The Reserve Bank of India had placed restriction on the trade using crypto currency which rendered the practice as illegal. The recent verdict passed by the Supreme Court of India uplifted these restrictions from the banking access and legalised the virtual currency trading in cryptocurrencies. The trend of virtual currency in India couldn’t last long as the market closed down with the ban by RBI in 2018. Since, the practice has been reversed, new companies such as ZPX will consider functioning in India, said Ramani Ramachandran, CEO of the Singapore-based crypto firm and WazirX finds it advantageous to invest in India, said Nischal Shetty, Co-Founder of the Crypto-exchange firm.

Additionally, it would become easier to arrange funds for start-ups as less attention has to be paid on regulatory clarity of funds with Crypto and Blockchain. Not only it improves the daily investment in the country, it directs the flow of innovation which would otherwise have been landed to some other country and gives India foot to stand on globally in this regard. Bitcoin is seen as a digital gold asset and has a user base of over 30 million people. This opens the prospect of increased job opportunities and new technology in the country.  The concern at this point is as to how India will move forward with Cryptocurrencies, what kind of regulatory framework it will adopt and how it will prevent the emergence of money laundering and illegal trading through Cryptocurrency. Regardless of the benefits, this move by the apex court has raised questions on the fairness of the regulatory body. The RBI is now expected to deal better with the problems that come along Cryptocurrency and introduce innovations in this sector.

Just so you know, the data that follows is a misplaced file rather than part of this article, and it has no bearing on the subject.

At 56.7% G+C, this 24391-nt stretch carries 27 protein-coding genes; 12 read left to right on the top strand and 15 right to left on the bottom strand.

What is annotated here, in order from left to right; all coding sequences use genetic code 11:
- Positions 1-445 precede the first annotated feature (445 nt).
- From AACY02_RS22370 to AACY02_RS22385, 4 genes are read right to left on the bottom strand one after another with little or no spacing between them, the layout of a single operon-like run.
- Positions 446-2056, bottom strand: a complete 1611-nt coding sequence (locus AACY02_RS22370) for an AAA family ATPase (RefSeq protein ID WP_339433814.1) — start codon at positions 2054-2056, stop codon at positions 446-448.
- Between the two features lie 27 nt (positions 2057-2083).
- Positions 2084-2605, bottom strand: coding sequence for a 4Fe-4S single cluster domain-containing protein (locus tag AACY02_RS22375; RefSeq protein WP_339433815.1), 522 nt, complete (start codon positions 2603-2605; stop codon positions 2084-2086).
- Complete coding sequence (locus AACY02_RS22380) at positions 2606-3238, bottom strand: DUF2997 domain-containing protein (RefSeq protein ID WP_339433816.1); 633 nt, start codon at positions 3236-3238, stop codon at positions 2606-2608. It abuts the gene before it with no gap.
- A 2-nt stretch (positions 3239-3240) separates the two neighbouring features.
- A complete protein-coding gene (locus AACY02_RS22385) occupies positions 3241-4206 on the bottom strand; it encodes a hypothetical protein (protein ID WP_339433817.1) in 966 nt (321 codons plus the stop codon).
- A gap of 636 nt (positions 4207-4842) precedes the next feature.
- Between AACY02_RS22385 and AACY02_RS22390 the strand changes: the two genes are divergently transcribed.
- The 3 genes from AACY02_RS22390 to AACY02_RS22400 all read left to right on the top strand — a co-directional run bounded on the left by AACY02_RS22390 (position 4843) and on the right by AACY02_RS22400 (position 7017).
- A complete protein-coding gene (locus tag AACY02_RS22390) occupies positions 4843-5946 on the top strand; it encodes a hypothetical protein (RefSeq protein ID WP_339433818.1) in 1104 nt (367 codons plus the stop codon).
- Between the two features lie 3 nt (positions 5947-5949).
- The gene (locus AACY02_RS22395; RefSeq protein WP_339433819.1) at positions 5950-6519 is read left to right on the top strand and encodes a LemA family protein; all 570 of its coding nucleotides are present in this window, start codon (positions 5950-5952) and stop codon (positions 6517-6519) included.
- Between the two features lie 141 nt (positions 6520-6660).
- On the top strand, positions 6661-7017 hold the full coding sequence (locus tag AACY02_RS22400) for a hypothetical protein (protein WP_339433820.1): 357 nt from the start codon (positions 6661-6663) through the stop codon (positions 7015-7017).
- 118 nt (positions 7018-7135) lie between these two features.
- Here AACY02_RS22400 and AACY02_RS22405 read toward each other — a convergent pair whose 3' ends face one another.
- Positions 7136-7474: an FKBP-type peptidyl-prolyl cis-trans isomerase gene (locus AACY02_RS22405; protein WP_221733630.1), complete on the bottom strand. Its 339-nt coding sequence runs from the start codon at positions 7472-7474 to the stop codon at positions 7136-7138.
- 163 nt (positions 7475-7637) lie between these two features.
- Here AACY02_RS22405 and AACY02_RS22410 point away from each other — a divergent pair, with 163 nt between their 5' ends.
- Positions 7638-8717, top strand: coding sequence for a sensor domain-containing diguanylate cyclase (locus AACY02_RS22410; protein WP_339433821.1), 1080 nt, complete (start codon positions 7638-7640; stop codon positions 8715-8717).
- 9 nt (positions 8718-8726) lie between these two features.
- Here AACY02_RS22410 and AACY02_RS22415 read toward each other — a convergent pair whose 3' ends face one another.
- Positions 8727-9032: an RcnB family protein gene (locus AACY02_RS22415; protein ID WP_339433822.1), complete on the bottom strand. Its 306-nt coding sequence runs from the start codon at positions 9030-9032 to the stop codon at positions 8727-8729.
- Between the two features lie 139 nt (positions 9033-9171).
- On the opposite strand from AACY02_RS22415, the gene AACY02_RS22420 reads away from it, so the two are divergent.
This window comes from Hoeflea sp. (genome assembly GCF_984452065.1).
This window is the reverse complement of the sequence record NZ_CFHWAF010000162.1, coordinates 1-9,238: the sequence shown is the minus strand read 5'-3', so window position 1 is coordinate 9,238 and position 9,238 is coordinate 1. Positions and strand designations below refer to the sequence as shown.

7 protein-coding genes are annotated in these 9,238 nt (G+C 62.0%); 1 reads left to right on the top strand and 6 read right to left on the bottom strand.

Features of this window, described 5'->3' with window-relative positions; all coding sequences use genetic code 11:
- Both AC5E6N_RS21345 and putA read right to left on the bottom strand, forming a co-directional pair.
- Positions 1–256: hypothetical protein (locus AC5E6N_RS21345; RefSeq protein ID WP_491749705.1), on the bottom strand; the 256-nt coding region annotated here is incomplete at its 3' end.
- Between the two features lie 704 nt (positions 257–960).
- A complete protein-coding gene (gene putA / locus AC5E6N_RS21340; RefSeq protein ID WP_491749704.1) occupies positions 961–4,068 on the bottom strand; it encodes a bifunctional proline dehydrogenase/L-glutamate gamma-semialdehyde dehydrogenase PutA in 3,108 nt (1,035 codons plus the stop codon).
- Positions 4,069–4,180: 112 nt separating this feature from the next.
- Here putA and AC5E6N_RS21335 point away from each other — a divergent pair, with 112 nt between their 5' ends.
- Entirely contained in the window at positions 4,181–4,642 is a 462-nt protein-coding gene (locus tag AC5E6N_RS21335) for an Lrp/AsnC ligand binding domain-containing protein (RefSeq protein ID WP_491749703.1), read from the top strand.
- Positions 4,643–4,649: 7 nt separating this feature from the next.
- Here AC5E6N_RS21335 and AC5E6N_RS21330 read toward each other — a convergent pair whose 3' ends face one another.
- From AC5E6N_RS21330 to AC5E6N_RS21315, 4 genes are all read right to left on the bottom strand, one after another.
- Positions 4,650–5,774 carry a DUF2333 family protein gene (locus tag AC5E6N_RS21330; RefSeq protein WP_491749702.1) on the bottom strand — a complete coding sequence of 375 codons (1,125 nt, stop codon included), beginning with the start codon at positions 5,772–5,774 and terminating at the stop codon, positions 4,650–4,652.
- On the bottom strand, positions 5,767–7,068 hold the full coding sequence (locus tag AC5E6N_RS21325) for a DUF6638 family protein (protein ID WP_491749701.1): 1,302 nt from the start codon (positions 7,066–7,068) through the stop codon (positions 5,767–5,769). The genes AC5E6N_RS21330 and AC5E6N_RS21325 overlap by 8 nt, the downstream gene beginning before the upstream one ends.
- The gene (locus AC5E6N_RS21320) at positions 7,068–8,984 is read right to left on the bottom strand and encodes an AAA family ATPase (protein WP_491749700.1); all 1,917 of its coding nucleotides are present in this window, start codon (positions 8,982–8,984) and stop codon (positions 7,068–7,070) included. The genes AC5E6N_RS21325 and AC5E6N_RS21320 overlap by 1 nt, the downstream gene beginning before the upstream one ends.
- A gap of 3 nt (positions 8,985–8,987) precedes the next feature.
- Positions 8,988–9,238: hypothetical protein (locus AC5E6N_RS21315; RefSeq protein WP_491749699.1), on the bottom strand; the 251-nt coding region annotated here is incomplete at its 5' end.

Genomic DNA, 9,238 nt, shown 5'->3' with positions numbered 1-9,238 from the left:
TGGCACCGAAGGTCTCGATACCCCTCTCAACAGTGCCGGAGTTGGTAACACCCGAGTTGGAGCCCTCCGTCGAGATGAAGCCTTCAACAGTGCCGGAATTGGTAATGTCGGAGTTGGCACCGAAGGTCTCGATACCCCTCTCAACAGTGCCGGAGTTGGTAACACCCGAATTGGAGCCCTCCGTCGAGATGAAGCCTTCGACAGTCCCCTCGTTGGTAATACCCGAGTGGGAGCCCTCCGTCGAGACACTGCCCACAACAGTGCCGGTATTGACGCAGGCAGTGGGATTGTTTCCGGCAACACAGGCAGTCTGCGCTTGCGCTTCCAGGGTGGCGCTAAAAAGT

By: Somya Yadav

US Agreeing to make 6 Nuclear Power Plants in India

Under the light of adopting clean energy, India plans on increasing its nuclear electric generation capacity. In this regard, the United States of America has shown support to the entry of India in NSG by agreeing to build six atomic energy power plants in India. This will not only strengthen the bilateral security but also civil nuclear cooperation. This is in line because of the increased interest of US to sell more energy products in India.

An agreement was signed between India and the to cooperate in civil nuclear energy sector in October 2008 and this operation has been put on hold for more than a decade now because of bringing the liability legislation of India in line with international norms wherein the cost of any sort of damage should come under the operator and not the nuclear power plant technology maker. The Westinghouse-Toshiba nuclear reactors were supposed to supply 6 nuclear reactors by 2017 but the company got bankrupt and the date was missed. Indian claims to generate a capacity of as much as 22.5 GW over the next 15 years as it wants to opt for renewable source of energy. The benefit of the wavier is that the country has been able to sign cooperation agreements with a dozen more countries. Although the deal signed in 2008 took a lot of time in implementation, it has enabled India to establish itself as a responsible nuclear weapon state, fuel its domestic power plants and give India access to critical technologies in strategic areas.

By: Somya Yadav

Is The Anti-Sedition Law meant to curb your Right to Speech?

Sedition refers to conduct or speech inciting people to rebel against the authority of a state or monarch. Section 124A of the Indian Penal Code lays down the punishment for sedition. It states the following:
Whoever, by words, either spoken or written, or by signs, or by visible representation, or otherwise, brings or attempts to bring into hatred or contempt, or excites or attempts to excite disaffection towards, the Government established by law in India, shall be punished with imprisonment for life, to which fine may be added, or with imprisonment which may extend to three years, to which fine may be added, or with fine.